by U.S. Dept. of Health, Education, and Welfare, Public Health Service, Office of Health Research, Statistics, and Technology, National Center for Health Services Research, National Technical Information Service, [distributor in Hyattsville, Md, Springfield, Va .
Written in English
|Statement||Mathematica Policy Research.|
|Series||DHEW publication -- no. (PHS) 80-3229., NCHSR research digest series|
|Contributions||Mathematica Policy Research, inc., National Center for Health Services Research.|
|The Physical Object|
|Pagination||v, 21 p. ;|
|Number of Pages||21|
1. Author(s): Mathematica Policy Research, Inc.; National Center for Health Services Research. Title(s): Responses of Canadian physicians to the introduction of universal medical care insurance: the first five years in Quebec/ Mathematica Policy Research. Responses of Canadian physicians to the introduction of universal medical care insurance: The first five years in Quebec (DHEW Publication No. ). Hyattsville, MD: National Center for Health Services by: “A Study of the Responses of Canadian Physicians to the Introduction of Universal Medical Care Insurance: The First Five Years in Quebec,” pursuant to contracts HRA— and HRA with DHEW. Enterline, P., McDonald, J. C., McDonald, A. D., Davignon, L. and Salter, V. (a).Cited by: 3. Berry C, Brewster IA, Held PI, Kehrer BH, Manheim LM, Reinhardt U. A study of the responses of Canadian physicians to the introduction of universal medical care insurance: the first five years in Quebec. Princeton, N.I.: Mathematica Policy Research, Reynolds RA, Abram JB, eds. Socioeconomic characteristics of medical practice Chicago.
A study of the responses of Canadian physicians to the introduction of universal medical care insurance: the first five years in Quebec. Princeton, Cited by: Methods. A Cross Border Health Care Survey was drafted by a number of the authors and administered to Canadian physicians via the Canadian Medical Association’s e-panel. The purpose of the survey was to gain an understanding of physicians’ experiences with and views of their patients acquiring health care out of country, either as medical tourists (paying out-of-pocket for their care Cited by: medical care insurance at the national level, it issued constant warnings that “ the introduction of medical care insurance, which they pejoratively referred to as socialized medicine, would lead to an exodus of doctors from the country.” (Taylor, 26) Furthermore, in the wake of Saskatchewan’s adoption of medicare, Alberta. Medicare was born in Saskatchewan on July 1, It would be the first government-controlled, universal, comprehensive single-payer medical insurance plan in North America. It was a difficult birth. The North American medical establishment and the entire insurance industry were determined to stop Medicare in its tracks. They feared it would .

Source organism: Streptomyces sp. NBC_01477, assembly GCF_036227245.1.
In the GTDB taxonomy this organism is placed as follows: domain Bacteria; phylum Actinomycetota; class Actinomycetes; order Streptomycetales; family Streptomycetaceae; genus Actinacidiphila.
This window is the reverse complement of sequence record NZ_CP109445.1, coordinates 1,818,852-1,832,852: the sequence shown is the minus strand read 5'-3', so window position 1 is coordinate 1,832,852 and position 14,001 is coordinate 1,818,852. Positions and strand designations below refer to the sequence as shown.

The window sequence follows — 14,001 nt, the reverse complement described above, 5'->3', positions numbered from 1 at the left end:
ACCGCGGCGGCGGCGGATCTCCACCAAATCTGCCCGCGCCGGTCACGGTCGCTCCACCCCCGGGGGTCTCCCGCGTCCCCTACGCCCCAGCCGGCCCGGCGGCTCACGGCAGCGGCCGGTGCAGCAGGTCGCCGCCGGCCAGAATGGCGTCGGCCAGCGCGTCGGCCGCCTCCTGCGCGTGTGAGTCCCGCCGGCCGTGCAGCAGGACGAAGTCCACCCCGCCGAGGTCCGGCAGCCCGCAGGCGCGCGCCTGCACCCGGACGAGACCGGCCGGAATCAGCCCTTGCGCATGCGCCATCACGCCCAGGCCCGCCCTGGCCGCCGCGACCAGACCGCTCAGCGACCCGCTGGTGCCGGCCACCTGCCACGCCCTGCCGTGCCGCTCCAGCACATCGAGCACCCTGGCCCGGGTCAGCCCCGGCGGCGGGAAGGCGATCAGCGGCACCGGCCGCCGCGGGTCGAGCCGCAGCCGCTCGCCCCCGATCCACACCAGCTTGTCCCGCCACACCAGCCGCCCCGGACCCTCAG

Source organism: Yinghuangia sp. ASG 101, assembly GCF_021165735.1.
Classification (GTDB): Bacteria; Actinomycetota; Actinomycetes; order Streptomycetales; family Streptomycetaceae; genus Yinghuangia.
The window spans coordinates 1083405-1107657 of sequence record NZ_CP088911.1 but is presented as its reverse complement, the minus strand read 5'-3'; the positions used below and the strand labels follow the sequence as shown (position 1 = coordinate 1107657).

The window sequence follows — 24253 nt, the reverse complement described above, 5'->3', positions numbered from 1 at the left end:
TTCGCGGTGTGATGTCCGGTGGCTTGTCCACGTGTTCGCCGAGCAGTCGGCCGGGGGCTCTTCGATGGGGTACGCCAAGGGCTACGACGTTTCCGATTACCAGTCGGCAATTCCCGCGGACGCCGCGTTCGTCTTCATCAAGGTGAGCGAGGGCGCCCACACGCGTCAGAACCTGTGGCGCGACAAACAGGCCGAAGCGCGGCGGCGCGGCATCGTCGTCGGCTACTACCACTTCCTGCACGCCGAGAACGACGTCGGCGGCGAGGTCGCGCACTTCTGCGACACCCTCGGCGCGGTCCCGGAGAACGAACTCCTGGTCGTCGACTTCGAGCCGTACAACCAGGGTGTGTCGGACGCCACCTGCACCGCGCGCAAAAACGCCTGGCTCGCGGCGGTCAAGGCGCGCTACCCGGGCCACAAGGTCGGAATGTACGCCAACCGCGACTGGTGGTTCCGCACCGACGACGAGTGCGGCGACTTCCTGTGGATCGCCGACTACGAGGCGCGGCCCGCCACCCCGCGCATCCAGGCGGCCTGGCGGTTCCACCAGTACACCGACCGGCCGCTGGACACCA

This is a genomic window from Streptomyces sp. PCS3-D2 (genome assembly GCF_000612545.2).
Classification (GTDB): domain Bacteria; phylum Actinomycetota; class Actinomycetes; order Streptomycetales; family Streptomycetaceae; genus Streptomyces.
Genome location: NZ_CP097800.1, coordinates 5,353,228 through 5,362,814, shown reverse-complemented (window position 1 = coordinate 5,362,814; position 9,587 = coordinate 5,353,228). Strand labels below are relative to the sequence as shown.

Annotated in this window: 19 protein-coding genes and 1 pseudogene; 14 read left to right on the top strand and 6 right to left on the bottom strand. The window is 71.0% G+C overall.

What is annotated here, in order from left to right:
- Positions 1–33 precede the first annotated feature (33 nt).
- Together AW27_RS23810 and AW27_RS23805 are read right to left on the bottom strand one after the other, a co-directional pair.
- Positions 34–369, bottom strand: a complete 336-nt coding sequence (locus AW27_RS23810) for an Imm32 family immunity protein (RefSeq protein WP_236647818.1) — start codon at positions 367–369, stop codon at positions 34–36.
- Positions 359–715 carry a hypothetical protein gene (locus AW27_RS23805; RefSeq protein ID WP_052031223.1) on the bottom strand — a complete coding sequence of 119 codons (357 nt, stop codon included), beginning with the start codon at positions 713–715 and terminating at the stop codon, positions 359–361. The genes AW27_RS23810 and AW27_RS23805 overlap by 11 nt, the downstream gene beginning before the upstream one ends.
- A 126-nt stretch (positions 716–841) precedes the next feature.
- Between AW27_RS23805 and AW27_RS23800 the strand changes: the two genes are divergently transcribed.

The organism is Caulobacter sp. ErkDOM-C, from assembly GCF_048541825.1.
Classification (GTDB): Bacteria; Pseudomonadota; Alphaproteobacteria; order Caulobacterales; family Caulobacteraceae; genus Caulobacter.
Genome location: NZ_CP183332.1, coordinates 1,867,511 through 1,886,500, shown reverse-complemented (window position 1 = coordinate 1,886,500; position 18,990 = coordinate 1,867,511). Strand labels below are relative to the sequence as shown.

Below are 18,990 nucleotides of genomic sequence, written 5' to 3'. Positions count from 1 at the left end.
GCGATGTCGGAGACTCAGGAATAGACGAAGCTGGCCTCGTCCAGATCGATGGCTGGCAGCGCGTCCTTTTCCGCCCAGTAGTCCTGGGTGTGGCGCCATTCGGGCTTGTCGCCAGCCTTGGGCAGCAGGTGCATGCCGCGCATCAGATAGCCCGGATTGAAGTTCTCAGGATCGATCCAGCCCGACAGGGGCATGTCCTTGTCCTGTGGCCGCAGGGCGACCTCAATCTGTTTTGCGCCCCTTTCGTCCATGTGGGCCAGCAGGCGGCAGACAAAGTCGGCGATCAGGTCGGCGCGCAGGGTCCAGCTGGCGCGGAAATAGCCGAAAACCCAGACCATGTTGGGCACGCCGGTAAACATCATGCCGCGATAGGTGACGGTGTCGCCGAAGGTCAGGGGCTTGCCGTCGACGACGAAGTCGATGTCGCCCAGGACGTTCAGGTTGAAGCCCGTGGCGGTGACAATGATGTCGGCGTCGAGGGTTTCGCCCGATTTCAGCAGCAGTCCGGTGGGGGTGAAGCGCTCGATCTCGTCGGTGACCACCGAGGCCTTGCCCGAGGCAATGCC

Saskatchewan introduced a universal, provincial medical insurance plan to provide doctors' services to all its residents in The federal government passed the Medical Care Act in , which offered to reimburse, or cost share, one-half of provincial and territorial costs for medical services provided by a doctor outside hospitals. Within six years, all the provinces . in despite a physician strike. The cause of universal medical coverage was then taken up in by the Royal Commission on Health Services, headed by Emmett Hall, which campaigned for a nationwide health insurance plan.8 This was introduced in under the Medical Care Act which offered another costFile Size: KB. Berry C, Brewster JA, Held PJ, Kehrer B, Manheim L, Reinhardt U () A study on the responses of Canadian physicians to the introduction of universal medical care insurance: the first five years in Québec, project report 78– Mathematica Policy Research Google ScholarCited by: 1. Using archival sources, I am recreating the history of Canadian Medicare from the introduction of universal hospital coverage in Saskatchewan until the Romanow Commission of Author: Gregory Marchildon.